Healthy Aging and Exercise
Everyone knows that exercise is important for good health. It’s also important for weight control. Most of us think of aerobic exercise when we think of exercise at all: running, walking, swimming, dancing, playing basketball…all of these are examples of aerobic exercise. Also called “cardio,” this type of physical activity raises the heart rate, and boosts the body’s need for oxygen—hence the name aerobic, meaning “requiring free oxygen.”
Aerobic exercise tends to be the kind of activity that a reasonably fit person can sustain for extended periods. In contrast, weight training, or anaerobic exercise, involves activities that put intense demands on specific groups of muscles. Weight training—or strength training—is usually of shorter duration, and greater intensity, than aerobic exercise. Think of the challenge of walking five miles, versus the challenge of doing arm curls with a 25-pound weight. One may take hours; the other is likely to last just a few minutes, as tired muscles rapidly lose the ability to continue contracting.
Energy is generated differently in the muscles when we do anaerobic exercise. Both forms of exercise help build and sustain muscle mass, but anaerobic exercise does it more efficiently. In any event, research has consistently shown that both forms of exercise are necessary for optimal health. I’d be willing to speculate that most women who take the time to exercise focus more on aerobic forms of activity. But to maintain lean muscle, and boost one’s metabolism, it’s important to do some weight training This, in turn, makes it easier to maintain healthy body weight.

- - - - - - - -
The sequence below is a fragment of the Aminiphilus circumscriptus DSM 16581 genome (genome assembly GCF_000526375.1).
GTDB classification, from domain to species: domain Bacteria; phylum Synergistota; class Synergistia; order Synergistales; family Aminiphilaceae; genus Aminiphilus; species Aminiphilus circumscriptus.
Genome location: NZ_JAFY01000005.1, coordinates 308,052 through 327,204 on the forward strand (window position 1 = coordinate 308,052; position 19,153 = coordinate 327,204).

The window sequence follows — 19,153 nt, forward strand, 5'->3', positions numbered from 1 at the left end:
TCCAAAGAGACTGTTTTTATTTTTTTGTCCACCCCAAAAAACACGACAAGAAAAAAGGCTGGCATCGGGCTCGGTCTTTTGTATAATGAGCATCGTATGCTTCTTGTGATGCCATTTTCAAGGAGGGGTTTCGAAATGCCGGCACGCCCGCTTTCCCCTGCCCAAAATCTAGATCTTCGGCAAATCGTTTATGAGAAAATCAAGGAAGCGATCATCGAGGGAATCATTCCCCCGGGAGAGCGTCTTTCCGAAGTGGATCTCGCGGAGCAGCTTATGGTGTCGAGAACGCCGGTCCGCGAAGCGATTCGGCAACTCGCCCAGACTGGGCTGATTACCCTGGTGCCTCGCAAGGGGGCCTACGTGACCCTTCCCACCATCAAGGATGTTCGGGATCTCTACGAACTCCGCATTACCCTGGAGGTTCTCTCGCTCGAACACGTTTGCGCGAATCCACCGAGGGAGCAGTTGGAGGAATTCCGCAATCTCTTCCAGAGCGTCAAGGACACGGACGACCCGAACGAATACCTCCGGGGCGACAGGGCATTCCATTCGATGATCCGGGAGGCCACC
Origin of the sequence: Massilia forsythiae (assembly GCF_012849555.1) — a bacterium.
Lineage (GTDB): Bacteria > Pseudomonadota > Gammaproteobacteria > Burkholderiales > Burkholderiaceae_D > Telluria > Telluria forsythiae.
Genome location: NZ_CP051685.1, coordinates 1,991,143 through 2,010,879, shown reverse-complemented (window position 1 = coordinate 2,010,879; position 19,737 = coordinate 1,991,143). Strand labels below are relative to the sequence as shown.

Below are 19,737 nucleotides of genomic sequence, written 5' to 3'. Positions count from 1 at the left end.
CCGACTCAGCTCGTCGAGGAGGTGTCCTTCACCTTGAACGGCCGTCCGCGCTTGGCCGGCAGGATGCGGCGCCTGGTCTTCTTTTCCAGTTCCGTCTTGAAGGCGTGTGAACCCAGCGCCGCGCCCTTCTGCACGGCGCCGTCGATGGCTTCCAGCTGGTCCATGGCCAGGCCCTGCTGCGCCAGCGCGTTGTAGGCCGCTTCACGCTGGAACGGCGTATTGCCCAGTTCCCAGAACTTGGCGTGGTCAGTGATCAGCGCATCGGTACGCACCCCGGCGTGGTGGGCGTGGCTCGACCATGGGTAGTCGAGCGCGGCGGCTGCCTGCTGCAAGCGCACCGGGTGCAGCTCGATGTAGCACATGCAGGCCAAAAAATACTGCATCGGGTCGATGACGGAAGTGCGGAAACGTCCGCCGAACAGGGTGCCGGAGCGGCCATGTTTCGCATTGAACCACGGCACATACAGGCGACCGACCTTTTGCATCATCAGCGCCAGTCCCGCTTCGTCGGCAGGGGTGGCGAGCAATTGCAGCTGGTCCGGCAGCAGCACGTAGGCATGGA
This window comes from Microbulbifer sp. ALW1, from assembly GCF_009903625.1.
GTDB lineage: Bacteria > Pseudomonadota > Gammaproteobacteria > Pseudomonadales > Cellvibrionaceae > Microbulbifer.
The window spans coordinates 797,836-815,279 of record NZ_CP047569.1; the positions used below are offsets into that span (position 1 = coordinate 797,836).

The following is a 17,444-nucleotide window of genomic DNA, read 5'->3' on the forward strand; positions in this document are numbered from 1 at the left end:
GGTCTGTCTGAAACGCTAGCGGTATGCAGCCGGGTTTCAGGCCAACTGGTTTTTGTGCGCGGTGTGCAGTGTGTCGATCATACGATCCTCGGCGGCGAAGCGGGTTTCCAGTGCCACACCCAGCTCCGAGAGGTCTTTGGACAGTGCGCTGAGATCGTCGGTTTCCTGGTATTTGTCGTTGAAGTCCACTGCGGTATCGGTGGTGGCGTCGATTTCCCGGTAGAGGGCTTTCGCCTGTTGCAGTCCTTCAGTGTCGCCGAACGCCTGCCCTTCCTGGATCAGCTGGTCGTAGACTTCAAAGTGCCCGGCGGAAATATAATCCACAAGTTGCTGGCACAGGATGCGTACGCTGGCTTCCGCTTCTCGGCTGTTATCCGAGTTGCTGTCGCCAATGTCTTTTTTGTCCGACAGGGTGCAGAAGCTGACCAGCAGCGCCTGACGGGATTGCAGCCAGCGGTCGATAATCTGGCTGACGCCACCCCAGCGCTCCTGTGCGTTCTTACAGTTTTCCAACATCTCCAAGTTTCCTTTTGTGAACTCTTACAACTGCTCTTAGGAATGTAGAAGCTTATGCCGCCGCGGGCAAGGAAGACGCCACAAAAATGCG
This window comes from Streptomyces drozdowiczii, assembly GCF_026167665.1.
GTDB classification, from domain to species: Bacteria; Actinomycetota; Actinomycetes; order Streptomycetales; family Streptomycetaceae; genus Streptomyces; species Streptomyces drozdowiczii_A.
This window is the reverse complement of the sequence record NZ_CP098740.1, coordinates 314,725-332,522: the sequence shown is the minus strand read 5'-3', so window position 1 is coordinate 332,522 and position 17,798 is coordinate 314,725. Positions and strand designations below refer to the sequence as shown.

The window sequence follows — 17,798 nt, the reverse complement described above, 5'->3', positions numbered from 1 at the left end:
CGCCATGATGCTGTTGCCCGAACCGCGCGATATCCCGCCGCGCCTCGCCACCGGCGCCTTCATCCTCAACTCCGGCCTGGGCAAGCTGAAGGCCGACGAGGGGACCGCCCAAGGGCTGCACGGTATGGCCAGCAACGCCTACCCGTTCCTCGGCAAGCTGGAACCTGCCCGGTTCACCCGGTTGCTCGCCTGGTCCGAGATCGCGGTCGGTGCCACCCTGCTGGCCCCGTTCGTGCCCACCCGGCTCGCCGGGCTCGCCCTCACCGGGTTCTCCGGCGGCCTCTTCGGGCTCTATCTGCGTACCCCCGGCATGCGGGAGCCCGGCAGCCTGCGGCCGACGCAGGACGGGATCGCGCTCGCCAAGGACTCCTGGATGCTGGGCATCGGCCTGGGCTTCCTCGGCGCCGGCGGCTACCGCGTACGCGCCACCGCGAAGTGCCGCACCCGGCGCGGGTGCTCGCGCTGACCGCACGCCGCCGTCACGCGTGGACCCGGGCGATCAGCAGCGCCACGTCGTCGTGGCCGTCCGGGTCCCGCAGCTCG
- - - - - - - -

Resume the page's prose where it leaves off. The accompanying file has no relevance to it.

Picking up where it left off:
For example, a recent study looked at the effects of these two forms of exercise on long-term waist circumference changes in older men. Researchers concluded that engaging in both forms of exercise is crucial for healthy aging. Men who only engaged in aerobic exercise tended to gain greater waist circumference than men who did both kinds of exercise. "This study underscores the importance of weight training in reducing abdominal obesity, especially among the elderly," said Frank Hu, professor of nutrition and epidemiology at Harvard School of Public Health, and senior author of the study. "To maintain a healthy weight and waistline, it is critical to incorporate weight training with aerobic exercise."
Rania A. Mekary, Anders Grøntved, Jean-Pierre Despres, Leandro Pereira De Moura, Morteza Asgarzadeh, Walter C. Willett, Eric B. Rimm, Edward Giovannucci, Frank B. Hu. Weight training, aerobic physical activities, and long-term waist circumference change in men. Obesity, 2014; DOI: 10.1002/oby.20949